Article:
Iñigo S. Roces / Iñigo S. Roces | August 17, 2009 00:00
First love never diesThe last Volvo I saw in the mud was a boxy 850 estate stuck in the slippery goo, direly needing a tow from one of the SUV's in the convoy. Why the owner brought it along, knowing full well that we were heading to the then, muddy and near impossible trail in Montalban that led to Anggat dam, is beyond me. Perhaps he was a little too confident in his Volvo, enjoying the overkill safety features as opposed to our bare-bones yet hardy Pajero at the time.
Little did I know that, a decade after, I'd feel the same way about a Volvo, hardly thinking twice about driving it through muddy trails.
It may have seemed preposterous back then, but Volvos have evolved far beyond their family-friendly roots and deep into territories it never ventured to before. Gone is the old boxy and boring family estate stigma and in are the sexier lines and adept off-road abilities of the new breed of Volvo's.
In all honesty, I have a soft spot for this particular Volvo. On my first month on the job, we had arranged to shoot Volvo's entire fleet in commemoration of the brand's 10th anniversary in the Philippines. Many of the others opted for the brand new S60 T5, equipped with a high pressure turbo and pumping out an astounding (back then) 230 horsepower. Me, I was still enamored over the XC90, even though it had already been launched a couple of months back. It might have had something to do with the sexy shoulders, adding some femininity to a typically masculine body. Maybe it was the slightly raised eyebrows, an illusion created by the signal lights over the projector lamps. It's hard to tell, really. All I know was that Peter Horbury was a design genius.
So instrumental was his broad-shouldered style that Volvo has seen little need to change it since its initial 2002 inception. The current XC90 still closely resembles its first iteration save for some changes in its front fascia and tail lights.
Inside is still a very civil and user-friendly interior that doesn't intimidate with a dizzying array of buttons switches. Instead, you'll find one that is simple, clean and very intuitive. Perhaps lagging behind its competitors in terms of tech these days, but admirable none the less. Take time to adjust the plush electronic leather seats and there soon becomes very little reason to leave the cabin.
This is because, even with a common-rail turbo diesel power plant, it's still very quiet inside. No typical diesel rattles nor wind noise as you speed along. The excellent suspension insures that any bumps are hardly felt while the cabin insulation keeps all the noises out. All the better to enjoy whatever's playing on the Dolby ProLogic audio system. There won't be any fights over climate or tunes as the front has dual zone climate control and steering wheel mounted controls while the rear passengers also have their own set of controls.
It's easy to keep on driving as the SUV is an exercise in effortlessness. Whether left alone or toyed with in Geartronic mode, the car returns excellent mileage as the sheer torque of the 5 cylinder turbo diesel keeps the car rolling with ease. There's a bit of lean in turns as it is a heavy vehicle, but this hardly penalizes its handling as full-time all-wheel drive intelligently distributes power where needed, making the car handle like any sedan half its size.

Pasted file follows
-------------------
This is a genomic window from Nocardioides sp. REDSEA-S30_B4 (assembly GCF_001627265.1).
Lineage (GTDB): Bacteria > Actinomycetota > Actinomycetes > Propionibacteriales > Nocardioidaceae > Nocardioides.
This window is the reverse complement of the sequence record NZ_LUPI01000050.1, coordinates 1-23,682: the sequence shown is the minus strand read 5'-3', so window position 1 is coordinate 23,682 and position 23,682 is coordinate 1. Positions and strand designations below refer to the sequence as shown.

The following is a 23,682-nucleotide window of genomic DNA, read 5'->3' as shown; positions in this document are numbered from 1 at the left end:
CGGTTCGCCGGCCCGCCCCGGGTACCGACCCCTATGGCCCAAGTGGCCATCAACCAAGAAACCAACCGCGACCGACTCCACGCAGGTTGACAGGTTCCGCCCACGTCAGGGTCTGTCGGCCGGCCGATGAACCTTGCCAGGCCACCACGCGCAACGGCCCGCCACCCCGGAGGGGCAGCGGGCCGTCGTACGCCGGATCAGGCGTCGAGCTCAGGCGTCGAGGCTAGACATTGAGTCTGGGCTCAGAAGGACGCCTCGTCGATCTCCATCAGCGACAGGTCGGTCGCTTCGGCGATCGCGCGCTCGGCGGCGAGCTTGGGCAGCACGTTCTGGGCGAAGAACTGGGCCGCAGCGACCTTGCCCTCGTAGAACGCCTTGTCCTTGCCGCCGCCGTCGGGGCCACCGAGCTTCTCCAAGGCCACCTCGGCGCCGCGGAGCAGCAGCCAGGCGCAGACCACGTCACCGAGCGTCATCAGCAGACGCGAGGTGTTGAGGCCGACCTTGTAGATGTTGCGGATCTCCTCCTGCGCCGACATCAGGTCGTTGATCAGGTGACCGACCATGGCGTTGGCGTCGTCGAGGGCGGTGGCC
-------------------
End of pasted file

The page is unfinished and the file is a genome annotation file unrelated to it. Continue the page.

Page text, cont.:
The XC90 also has a few tricks up its sleeve, or more accurately, up its tailgate. What seems like a single piece hatch is actually a two piece door. The top portion swings open as normal, while the bottom gate can be swung down for easier loading. The rear cargo area also hides two seats that easily pop up to extend the vehicle's seating capacity to seven.
Of course, it wouldn't be a Volvo without the safety features, and no expense has been spared here. All seven passengers have self-tensioning seatbelts with the rear seats being ISOFIX child seat compatible. No less than 6 airbags are scattered throughout the car. HID headlamps are standard, along with all four discs with ABS, EBD, Brake Assist, traction control and stability control.
All told, it may not seem very exciting, but it's on an out of town trip that the car truly shines. The size is more than enough to fit the whole family and their bags for a weekend trip. Two more seats pop out from the flat folding rear. It's not taxing either as the steering is light and the car drives like a very high sedan. ABS, Brake Assist and traction control make it easy to reign in, in the event of the unthinkable. Finally, the all-wheel drive will guarantee traction no matter what road you take. True, it may lag behind its competitors in terms of toys like headrest mounted screens or even with power and handling, but the XC90 D5 is still more comfortable and frugal than its newer opponents.
Perhaps its only sin is being too humble for its own good, lacking the shiny chrome bits, carbon fiber and oversize rims you typically find in SUV's these days. Then again, none of them can guarantee piece of mind quite like a Volvo.
And when it comes down to it, all that flash will only draw compliments for the first few minutes of any other SUV's arrival. The XC90 D5 continues to amaze all the way to the destination.
Maybe I'm just being sentimental. Maybe it's first car, first love bias. What I do know is, that for a "boring" car, this Volvo certainly knows how to get my heart racing.